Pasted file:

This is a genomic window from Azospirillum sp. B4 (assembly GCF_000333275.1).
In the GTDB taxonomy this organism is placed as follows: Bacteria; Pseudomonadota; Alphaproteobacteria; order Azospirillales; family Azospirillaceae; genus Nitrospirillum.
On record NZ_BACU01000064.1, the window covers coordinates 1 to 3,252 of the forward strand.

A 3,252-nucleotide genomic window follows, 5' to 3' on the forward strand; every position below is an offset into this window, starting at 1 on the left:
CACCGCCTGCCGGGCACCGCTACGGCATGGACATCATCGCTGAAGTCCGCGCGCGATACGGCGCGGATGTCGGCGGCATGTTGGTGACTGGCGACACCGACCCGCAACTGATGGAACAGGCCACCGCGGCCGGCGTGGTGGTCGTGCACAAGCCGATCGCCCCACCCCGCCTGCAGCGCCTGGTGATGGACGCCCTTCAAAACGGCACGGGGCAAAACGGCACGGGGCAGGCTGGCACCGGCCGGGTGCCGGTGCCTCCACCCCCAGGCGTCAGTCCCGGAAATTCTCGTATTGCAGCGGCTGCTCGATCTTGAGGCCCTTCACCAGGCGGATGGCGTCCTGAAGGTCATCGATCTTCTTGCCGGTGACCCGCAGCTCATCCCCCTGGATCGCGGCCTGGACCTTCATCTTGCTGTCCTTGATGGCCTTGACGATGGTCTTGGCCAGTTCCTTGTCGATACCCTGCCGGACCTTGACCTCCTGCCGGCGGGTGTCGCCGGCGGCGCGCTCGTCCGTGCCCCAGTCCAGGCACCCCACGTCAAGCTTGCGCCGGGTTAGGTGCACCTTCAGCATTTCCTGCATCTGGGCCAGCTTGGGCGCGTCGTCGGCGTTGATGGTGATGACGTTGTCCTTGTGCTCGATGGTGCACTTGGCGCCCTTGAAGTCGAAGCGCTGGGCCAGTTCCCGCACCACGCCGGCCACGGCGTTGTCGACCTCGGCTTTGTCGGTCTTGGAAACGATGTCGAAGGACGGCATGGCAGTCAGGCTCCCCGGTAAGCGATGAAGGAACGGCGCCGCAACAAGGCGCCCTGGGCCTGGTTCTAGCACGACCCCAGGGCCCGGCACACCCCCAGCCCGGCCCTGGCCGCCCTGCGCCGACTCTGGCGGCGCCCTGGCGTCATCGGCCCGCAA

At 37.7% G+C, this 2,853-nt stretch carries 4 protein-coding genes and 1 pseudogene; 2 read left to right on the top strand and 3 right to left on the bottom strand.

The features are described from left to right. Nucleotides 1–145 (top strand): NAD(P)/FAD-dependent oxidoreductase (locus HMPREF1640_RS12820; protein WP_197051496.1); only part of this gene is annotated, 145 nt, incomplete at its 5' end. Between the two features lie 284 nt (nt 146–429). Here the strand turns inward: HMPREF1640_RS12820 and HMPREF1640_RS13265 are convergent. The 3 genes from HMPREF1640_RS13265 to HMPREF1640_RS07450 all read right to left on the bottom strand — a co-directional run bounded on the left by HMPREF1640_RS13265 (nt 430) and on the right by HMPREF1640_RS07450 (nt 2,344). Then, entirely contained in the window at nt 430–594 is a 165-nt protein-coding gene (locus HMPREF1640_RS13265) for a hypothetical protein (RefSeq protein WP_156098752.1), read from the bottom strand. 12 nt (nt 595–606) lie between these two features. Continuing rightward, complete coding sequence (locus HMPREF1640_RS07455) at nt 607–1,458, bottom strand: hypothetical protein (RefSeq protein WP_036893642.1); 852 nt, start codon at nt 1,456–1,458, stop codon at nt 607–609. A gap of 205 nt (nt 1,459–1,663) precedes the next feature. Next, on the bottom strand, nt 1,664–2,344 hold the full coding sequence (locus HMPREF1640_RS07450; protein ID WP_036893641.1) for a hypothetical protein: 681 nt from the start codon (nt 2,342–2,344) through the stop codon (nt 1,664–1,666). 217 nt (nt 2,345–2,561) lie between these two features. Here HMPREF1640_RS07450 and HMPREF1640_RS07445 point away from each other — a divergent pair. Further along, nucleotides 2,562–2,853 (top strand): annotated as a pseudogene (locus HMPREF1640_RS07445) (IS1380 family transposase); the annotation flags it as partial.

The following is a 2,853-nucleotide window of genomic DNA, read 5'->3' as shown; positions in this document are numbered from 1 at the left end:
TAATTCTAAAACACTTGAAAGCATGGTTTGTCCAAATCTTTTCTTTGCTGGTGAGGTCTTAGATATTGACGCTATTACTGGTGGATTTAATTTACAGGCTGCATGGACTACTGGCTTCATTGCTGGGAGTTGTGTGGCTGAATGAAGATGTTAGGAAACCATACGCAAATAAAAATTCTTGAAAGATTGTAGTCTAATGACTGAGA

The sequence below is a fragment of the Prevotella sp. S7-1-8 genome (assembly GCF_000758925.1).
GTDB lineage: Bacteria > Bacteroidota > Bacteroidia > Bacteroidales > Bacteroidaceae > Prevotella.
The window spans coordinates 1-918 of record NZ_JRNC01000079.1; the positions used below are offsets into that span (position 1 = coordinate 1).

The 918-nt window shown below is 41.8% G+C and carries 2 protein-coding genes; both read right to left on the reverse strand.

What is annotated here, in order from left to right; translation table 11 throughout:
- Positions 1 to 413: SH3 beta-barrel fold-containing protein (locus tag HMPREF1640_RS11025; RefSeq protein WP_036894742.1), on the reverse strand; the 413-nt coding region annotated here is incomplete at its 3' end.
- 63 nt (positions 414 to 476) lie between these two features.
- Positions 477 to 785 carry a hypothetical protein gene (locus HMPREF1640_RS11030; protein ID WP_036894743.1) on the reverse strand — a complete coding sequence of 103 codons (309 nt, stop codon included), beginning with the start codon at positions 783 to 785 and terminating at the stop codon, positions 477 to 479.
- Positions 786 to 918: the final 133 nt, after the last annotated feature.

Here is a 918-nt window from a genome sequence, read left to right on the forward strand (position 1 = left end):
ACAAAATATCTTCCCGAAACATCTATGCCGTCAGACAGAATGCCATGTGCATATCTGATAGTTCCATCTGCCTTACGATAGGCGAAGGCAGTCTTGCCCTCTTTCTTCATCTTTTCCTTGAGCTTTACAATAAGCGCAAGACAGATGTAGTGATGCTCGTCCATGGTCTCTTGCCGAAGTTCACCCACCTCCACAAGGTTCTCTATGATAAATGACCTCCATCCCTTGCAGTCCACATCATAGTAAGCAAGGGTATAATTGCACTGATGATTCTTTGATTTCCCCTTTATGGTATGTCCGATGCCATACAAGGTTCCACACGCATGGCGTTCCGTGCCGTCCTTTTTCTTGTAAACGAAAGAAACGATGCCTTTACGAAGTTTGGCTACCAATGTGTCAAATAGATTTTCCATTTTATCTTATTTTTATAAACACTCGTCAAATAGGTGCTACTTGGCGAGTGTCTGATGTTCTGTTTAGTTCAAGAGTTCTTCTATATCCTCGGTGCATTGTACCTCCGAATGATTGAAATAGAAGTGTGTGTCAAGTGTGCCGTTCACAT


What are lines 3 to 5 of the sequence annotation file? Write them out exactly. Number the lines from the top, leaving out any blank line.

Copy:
On record NZ_BACU01000064.1, the window covers coordinates 1 to 3,252 of the forward strand.

A 3,252-nucleotide genomic window follows, 5' to 3' on the forward strand; every position below is an offset into this window, starting at 1 on the left:
CACCGCCTGCCGGGCACCGCTACGGCATGGACATCATCGCTGAAGTCCGCGCGCGATACGGCGCGGATGTCGGCGGCATGTTGGTGACTGGCGACACCGACCCGCAACTGATGGAACAGGCCACCGCGGCCGGCGTGGTGGTCGTGCACAAGCCGATCGCCCCACCCCGCCTGCAGCGCCTGGTGATGGACGCCCTTCAAAACGGCACGGGGCAAAACGGCACGGGGCAGGCTGGCACCGGCCGGGTGCCGGTGCCTCCACCCCCAGGCGTCAGTCCCGGAAATTCTCGTATTGCAGCGGCTGCTCGATCTTGAGGCCCTTCACCAGGCGGATGGCGTCCTGAAGGTCATCGATCTTCTTGCCGGTGACCCGCAGCTCATCCCCCTGGATCGCGGCCTGGACCTTCATCTTGCTGTCCTTGATGGCCTTGACGATGGTCTTGGCCAGTTCCTTGTCGATACCCTGCCGGACCTTGACCTCCTGCCGGCGGGTGTCGCCGGCGGCGCGCTCGTCCGTGCCCCAGTCCAGGCACCCCACGTCAAGCTTGCGCCGGGTTAGGTGCACCTTCAGCATTTCCTGCATCTGGGCCAGCTTGGGCGCGTCGTCGGCGTTGATGGTGATGACGTTGTCCTTGTGCTCGATGGTGCACTTGGCGCCCTTGAAGTCGAAGCGCTGGGCCAGTTCCCGCACCACGCCGGCCACGGCGTTGTCGACCTCGGCTTTGTCGGTCTTGGAAACGATGTCGAAGGACGGCATGGCAGTCAGGCTCCCCGGTAAGCGATGAAGGAACGGCGCCGCAACAAGGCGCCCTGGGCCTGGTTCTAGCACGACCCCAGGGCCCGGCACACCCCCAGCCCGGCCCTGGCCGCCCTGCGCCGACTCTGGCGGCGCCCTGGCGTCATCGGCCCGCAA